hanging in

Digital technology offered a number  of advantages.  It equalled the image quality of 35m film,   it was far more convenient re work flow,  and  it was  far more  cost  effective to use  to making photos on a daily basis. The downside of digital technology is the limited lifespan or built in obsolescence of  the camera body.   These are akin to computers--you can get 3-5 years wear and tear and that is it.  Unlike  the  bodies  of film cameras the bodies of digital cameras are not built to last.   I continued  to use the  Leica M4-P. 

However, since digital  technology  allowed me  to take lots of snapshot photos regularly,  using  a  Sony NEX-7 mirrorless camera  that I could use with my Leica lenses allowed me to use my  snapshot photography to experiment,   play around and  to scope for the large format film photography.   

The photographic style

As photography started to open up to digital imaging technologies  the territory has changed,  rather  than the 'digital' being another artistic practice.  What has emerged from this opening up is the idea of  the photographic style in which images are produced that look like photographs. 

This is work using  digital imaging technologies that is done 'in the manner of photography',  and it represents the marriage of the photographic with the graphic (hence the term 'photographics'). 

A style might be called 'photographic' when the reference to a photographic reality is left intact.  The  photographic style is an image's ability to reference a reality, as it would look in a photograph. Before the advent of image computation, photographic reality could only be represented in photographs, whereas in our digital age photography is no longer a prerequisite for the achievement of photographic reality.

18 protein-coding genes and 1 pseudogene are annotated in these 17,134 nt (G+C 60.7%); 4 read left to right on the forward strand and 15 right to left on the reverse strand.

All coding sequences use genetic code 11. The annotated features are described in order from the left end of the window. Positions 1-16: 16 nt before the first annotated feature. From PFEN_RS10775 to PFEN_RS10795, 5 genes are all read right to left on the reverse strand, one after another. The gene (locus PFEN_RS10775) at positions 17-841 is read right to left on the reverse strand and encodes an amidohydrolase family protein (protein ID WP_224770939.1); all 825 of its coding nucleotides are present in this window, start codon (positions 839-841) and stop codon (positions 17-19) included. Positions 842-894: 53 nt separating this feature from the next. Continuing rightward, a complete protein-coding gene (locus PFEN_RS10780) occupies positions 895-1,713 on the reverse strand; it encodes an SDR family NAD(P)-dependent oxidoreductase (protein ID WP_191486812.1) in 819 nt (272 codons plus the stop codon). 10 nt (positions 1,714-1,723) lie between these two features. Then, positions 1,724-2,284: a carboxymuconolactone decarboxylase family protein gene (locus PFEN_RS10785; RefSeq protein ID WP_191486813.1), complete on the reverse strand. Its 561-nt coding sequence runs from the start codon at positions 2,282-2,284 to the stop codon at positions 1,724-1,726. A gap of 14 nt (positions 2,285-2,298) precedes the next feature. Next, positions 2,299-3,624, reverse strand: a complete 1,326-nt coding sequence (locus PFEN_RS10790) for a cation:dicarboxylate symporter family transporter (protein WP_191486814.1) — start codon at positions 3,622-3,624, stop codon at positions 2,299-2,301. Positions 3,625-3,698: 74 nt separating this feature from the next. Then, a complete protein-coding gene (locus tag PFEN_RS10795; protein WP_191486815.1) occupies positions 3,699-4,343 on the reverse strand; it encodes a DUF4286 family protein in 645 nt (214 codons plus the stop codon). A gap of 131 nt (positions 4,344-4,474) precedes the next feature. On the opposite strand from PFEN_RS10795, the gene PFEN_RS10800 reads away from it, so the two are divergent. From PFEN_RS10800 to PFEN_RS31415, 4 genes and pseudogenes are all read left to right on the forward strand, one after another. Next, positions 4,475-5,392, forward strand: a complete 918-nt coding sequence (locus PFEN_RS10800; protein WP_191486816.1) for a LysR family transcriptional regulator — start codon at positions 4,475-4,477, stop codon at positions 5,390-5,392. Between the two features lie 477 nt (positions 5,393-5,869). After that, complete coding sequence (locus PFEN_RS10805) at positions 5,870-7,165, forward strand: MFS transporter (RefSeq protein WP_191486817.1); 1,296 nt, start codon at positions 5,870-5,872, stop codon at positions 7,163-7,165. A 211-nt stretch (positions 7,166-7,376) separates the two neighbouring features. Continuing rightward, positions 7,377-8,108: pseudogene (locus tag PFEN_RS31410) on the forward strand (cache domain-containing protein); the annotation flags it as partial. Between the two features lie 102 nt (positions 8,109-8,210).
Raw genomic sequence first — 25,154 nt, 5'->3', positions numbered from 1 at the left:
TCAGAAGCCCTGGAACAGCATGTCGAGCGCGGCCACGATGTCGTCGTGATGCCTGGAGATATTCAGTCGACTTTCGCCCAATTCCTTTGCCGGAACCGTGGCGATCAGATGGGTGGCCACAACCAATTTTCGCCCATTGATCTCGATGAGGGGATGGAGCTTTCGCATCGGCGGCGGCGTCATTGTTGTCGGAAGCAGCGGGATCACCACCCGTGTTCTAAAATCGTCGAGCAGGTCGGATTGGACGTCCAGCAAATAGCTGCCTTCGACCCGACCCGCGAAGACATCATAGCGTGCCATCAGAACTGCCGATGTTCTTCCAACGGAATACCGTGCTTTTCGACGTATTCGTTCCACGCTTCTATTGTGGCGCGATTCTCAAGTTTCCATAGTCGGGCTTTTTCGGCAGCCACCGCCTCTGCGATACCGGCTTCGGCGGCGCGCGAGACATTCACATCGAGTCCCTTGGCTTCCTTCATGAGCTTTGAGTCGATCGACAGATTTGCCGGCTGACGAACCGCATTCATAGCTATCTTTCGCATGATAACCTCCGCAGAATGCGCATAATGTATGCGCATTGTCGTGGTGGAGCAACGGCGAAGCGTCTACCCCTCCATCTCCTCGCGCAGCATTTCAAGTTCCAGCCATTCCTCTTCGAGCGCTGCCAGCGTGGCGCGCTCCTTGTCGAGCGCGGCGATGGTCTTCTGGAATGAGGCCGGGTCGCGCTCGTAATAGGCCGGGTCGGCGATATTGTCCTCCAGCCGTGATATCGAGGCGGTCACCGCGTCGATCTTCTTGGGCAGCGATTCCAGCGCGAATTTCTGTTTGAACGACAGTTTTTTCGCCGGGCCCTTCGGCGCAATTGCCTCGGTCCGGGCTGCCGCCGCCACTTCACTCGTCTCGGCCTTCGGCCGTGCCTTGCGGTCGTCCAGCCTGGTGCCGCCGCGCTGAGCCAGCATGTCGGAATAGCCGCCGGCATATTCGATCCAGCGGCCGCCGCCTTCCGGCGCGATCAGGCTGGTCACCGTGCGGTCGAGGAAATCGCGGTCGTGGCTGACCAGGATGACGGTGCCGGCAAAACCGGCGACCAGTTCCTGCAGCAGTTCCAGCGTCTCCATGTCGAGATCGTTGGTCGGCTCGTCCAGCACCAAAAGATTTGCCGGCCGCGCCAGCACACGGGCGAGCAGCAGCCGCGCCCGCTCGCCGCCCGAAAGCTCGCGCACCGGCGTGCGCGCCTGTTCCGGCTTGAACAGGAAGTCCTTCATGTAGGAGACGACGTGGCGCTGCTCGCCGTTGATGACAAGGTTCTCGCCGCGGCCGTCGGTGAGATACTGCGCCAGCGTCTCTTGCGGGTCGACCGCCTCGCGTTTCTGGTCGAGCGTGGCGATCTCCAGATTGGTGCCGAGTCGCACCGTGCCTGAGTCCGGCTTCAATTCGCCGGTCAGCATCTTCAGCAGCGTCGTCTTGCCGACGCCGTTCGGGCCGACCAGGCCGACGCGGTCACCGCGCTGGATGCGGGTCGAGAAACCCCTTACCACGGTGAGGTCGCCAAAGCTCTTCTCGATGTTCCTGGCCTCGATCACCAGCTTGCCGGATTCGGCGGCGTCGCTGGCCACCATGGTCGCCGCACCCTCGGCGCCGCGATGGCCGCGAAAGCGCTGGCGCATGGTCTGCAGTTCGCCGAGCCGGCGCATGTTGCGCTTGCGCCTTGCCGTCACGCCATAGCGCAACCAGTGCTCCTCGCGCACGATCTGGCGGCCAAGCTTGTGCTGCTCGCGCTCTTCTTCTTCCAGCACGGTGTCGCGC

travelling around

Suzanne's mother's family  came from Tasmania and her sister and husband had  purchased  a property in Tunbridge, in the Midlands. So we decided to have a week's  holiday in Tasmania. I'd never bee, even though the tourist pictures that I'd seen reminded me of the South Island of New Zealand. Tasmania,  like the South Island, was an iconic wilderness destination in the global tourism market. 

This abstract  of the wall of a shed was made at Fingal on the Esk Highway   whilst we were on our way back to Launceston from St Helens. It's a cliche  of minimalism that avoids the art photography  tendency to use the "snapshot aesthetic" with a ironic wit  at loose in the phenomenal world to achieve the accidental effects of the unthinking snapped camera image (eg., the headless grandma, off lighting, poor focus, blurred images, awkward poses, harsh shadow etc ) made with a point and shoot camera. 

In contrast, Adelaide  in the era of the global market,  was becoming a city of empty shops, throw away food, angry posters and homeless people sleeping out in the parklands rather than a tourist Mecca.